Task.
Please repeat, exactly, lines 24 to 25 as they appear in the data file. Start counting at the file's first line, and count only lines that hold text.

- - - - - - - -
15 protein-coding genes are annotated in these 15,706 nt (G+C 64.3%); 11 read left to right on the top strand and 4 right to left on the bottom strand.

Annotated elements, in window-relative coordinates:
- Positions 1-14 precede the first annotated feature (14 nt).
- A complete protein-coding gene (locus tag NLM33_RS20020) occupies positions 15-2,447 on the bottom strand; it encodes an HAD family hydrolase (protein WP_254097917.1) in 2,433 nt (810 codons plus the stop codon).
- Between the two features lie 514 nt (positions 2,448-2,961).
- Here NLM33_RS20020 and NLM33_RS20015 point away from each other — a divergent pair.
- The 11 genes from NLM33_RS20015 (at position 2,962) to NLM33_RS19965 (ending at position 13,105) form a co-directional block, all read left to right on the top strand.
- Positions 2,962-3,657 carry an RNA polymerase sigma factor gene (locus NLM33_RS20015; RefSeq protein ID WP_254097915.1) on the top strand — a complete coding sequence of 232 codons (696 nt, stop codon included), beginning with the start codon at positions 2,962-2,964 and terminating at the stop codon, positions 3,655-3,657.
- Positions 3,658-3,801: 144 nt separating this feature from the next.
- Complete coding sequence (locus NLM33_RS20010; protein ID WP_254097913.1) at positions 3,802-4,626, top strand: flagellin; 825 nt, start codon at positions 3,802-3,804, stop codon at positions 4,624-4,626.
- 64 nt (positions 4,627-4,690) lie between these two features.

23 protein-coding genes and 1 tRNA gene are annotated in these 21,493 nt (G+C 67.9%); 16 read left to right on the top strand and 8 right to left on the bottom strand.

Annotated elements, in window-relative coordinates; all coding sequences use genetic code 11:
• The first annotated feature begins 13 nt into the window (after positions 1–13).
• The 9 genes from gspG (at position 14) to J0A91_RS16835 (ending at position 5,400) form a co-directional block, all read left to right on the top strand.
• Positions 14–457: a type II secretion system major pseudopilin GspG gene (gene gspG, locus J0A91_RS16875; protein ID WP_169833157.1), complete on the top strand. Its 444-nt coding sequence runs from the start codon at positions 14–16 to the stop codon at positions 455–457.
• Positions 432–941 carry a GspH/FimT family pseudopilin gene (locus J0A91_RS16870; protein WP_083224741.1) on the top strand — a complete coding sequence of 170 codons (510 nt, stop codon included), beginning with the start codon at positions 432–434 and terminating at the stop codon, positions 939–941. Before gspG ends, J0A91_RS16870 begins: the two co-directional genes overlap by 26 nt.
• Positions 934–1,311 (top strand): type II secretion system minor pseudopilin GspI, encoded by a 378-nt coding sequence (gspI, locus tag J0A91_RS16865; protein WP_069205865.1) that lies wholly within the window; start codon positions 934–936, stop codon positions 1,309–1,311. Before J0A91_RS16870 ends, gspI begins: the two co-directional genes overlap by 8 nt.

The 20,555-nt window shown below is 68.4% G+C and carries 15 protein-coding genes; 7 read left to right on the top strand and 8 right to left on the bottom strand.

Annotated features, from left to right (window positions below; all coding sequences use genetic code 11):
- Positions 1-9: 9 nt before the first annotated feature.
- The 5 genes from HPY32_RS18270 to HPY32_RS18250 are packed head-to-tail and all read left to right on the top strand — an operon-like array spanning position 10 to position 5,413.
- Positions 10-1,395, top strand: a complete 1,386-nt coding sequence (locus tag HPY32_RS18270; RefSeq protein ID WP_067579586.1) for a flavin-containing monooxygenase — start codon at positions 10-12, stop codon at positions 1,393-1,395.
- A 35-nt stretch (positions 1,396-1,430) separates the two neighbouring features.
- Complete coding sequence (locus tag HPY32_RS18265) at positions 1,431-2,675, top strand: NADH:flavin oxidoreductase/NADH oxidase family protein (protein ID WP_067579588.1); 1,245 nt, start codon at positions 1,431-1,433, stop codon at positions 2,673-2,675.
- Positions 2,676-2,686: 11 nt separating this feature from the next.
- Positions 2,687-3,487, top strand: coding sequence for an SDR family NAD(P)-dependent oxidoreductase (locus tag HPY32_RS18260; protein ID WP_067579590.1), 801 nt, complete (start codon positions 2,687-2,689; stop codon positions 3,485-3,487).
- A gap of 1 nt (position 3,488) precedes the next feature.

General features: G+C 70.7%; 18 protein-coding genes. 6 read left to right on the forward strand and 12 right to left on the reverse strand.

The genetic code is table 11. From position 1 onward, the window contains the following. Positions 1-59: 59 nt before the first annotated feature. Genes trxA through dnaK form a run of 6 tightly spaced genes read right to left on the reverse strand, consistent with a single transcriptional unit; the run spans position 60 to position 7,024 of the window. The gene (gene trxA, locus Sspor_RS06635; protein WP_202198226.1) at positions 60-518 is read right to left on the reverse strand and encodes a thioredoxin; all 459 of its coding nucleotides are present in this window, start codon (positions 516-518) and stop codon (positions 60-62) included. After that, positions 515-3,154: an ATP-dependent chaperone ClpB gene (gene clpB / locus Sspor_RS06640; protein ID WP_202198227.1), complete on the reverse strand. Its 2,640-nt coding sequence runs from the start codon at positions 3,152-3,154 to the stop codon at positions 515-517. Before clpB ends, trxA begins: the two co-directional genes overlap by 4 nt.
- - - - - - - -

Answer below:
- A 35-nt stretch (positions 1,396-1,430) separates the two neighbouring features.
- Complete coding sequence (locus tag HPY32_RS18265) at positions 1,431-2,675, top strand: NADH:flavin oxidoreductase/NADH oxidase family protein (protein ID WP_067579588.1); 1,245 nt, start codon at positions 1,431-1,433, stop codon at positions 2,673-2,675.